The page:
It's as if the holidays have come early for CDOs, with market constituents reporting outstanding levels of issuance both domestically and globally - and the year still has over a month to go.
Merrill Lynch data shows that U.S. cash CDOs are 90% ahead of last year's pace, recording a volume of $70.4 billion year-to-date. Merrill's Director Lang Gibson, in his most recent research report, noted that high-yield CLOs were the largest single subsector, growing 103% in 2004 to $23.7 billion in new issuance to date. Senior structured finance CBOs have grown 341% to $19.8 billion, said Gibson's Nov. 10 report, but by Merrill's count U.S. funded synthetic volume is down 54% for the year, presumably due to an absence of U.S. balance sheet deals and historically tight spreads this year.
The latest round of data from ratings agencies is in sync with the brokerage's CDO group.
Moody's Investors Service rated 59 U.S. CDOs during 3Q04, a 44% rise from 44 deals rated in 3Q 2003. In all, Moody's rated $23 billion of U.S. CDOs last quarter, 51% higher than the $15.3 billion seen in 3Q03. The rating agency thinks it is likely that annual growth for 2004 will exceed 25%, measured by number of transactions, and 30% by transaction volume. Furthermore, arbitrage remained the primary motivation for deals last quarter, as 52 out of 59 CDO transactions rated by Moody's were issued for arbitrage purposes.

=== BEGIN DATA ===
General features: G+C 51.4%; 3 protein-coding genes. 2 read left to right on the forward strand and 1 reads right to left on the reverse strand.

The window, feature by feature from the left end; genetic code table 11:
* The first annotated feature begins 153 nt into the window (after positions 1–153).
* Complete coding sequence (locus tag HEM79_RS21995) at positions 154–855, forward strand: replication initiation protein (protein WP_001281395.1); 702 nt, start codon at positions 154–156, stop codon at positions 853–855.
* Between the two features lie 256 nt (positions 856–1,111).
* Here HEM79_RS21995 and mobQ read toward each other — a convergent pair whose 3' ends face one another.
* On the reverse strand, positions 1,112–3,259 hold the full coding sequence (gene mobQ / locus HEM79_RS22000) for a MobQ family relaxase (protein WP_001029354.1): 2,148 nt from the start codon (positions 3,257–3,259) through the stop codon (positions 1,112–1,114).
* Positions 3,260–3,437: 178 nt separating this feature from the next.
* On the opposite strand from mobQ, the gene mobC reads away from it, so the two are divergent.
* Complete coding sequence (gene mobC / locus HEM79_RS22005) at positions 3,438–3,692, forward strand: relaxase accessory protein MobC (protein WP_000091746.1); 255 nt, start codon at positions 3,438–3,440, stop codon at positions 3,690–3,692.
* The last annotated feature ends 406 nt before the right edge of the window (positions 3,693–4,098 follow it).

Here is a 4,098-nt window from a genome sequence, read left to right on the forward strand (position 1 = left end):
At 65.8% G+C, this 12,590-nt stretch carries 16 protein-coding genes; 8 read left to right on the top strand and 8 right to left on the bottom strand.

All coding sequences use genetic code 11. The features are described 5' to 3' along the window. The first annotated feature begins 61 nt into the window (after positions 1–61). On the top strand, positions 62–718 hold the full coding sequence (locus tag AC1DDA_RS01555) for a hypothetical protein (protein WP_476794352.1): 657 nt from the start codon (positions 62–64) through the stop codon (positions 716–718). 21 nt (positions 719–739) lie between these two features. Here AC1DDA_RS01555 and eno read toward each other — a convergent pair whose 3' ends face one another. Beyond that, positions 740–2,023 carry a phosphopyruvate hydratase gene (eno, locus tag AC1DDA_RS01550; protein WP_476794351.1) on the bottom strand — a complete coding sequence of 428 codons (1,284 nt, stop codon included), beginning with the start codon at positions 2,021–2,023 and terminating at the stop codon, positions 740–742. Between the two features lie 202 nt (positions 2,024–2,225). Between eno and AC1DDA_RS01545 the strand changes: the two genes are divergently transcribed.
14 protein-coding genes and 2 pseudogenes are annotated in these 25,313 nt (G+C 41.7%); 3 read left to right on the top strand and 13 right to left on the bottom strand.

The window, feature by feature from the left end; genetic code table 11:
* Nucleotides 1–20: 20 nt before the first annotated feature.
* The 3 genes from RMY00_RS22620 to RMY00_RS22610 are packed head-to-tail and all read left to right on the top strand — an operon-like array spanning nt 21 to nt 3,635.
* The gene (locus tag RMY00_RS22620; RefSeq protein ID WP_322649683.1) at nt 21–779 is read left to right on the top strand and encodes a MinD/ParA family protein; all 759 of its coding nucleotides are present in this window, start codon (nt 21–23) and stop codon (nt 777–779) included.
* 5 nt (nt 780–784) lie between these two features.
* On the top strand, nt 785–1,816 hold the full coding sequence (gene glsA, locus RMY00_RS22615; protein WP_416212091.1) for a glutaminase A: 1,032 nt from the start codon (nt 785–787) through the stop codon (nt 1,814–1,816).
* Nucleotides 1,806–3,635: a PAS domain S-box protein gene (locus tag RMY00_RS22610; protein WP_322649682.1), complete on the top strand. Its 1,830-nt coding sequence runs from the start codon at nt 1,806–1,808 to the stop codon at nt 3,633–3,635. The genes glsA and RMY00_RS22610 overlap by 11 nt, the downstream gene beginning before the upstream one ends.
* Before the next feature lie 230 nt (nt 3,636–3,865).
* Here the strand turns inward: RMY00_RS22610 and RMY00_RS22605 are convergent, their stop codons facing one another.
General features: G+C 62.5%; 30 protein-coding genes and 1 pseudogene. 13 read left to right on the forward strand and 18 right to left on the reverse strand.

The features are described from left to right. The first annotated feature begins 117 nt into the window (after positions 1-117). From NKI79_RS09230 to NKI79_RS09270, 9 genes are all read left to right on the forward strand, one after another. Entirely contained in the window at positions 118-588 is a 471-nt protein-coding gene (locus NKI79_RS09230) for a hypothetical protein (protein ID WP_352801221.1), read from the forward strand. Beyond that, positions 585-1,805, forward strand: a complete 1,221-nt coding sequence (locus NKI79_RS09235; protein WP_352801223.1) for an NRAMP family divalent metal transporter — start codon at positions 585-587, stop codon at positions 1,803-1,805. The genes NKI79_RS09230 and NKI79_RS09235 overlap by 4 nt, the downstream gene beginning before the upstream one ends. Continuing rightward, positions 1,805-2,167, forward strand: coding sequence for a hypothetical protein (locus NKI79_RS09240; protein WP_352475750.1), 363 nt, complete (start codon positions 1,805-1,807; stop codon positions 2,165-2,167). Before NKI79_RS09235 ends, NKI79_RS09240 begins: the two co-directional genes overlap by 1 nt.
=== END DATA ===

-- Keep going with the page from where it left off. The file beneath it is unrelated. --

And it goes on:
Yet just two TruPS-backed CDOs were seen last quarter, compared to an average of five TruPS-backed CDOs per quarter since the start of 2003.
"While we expect to continue seeing TruPS CDOs over the next few years, this sector is unlikely to contribute to market growth," said Jeremy Gluck, a senior vice president with Moody's.
Globally, the trend is also up for CDO new issuance. Standard & Poor's rated 418 European CDOs to date, compared to 225 in all of 2003. In the U.S., the rating agency rated 290 CDOs year-to-date, compared to 181 for all of last year.
S&P Managing Director Richard Gugliada stated that investors, comforted by improving credit prospects, fewer downgrades and more upgrades, have returned to the market. Liability spreads have also tightened. "These factors all demonstrate strong confidence in the global economy," Gugliada said. "Increasing global issuance and strengthening transaction performance are trends we expect to continue through 2005; there will be far more upgrades than downgrades."
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